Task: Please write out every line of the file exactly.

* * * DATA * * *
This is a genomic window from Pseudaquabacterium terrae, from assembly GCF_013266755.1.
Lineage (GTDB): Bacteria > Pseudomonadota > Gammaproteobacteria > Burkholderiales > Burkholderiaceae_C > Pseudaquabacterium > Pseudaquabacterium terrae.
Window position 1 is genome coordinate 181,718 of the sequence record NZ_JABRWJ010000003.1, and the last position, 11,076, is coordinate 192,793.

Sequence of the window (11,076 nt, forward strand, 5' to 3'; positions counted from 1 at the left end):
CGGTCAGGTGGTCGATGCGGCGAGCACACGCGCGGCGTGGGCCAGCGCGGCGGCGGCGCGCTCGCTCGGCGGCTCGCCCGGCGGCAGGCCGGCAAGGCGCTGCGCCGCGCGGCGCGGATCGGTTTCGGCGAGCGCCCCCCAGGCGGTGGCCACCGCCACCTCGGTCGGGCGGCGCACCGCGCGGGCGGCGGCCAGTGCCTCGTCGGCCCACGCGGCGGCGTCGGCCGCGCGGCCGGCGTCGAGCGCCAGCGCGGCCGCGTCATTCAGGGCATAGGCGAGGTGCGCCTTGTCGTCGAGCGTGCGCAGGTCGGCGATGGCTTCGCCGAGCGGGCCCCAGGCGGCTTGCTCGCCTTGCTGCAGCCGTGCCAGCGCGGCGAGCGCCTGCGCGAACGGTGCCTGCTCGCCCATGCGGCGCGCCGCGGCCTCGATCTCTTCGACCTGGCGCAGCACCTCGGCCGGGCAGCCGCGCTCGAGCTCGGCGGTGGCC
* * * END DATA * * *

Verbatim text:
This is a genomic window from Pseudaquabacterium terrae, from assembly GCF_013266755.1.
Lineage (GTDB): Bacteria > Pseudomonadota > Gammaproteobacteria > Burkholderiales > Burkholderiaceae_C > Pseudaquabacterium > Pseudaquabacterium terrae.
Window position 1 is genome coordinate 181,718 of the sequence record NZ_JABRWJ010000003.1, and the last position, 11,076, is coordinate 192,793.

Sequence of the window (11,076 nt, forward strand, 5' to 3'; positions counted from 1 at the left end):
CGGTCAGGTGGTCGATGCGGCGAGCACACGCGCGGCGTGGGCCAGCGCGGCGGCGGCGCGCTCGCTCGGCGGCTCGCCCGGCGGCAGGCCGGCAAGGCGCTGCGCCGCGCGGCGCGGATCGGTTTCGGCGAGCGCCCCCCAGGCGGTGGCCACCGCCACCTCGGTCGGGCGGCGCACCGCGCGGGCGGCGGCCAGTGCCTCGTCGGCCCACGCGGCGGCGTCGGCCGCGCGGCCGGCGTCGAGCGCCAGCGCGGCCGCGTCATTCAGGGCATAGGCGAGGTGCGCCTTGTCGTCGAGCGTGCGCAGGTCGGCGATGGCTTCGCCGAGCGGGCCCCAGGCGGCTTGCTCGCCTTGCTGCAGCCGTGCCAGCGCGGCGAGCGCCTGCGCGAACGGTGCCTGCTCGCCCATGCGGCGCGCCGCGGCCTCGATCTCTTCGACCTGGCGCAGCACCTCGGCCGGGCAGCCGCGCTCGAGCTCGGCGGTGGCC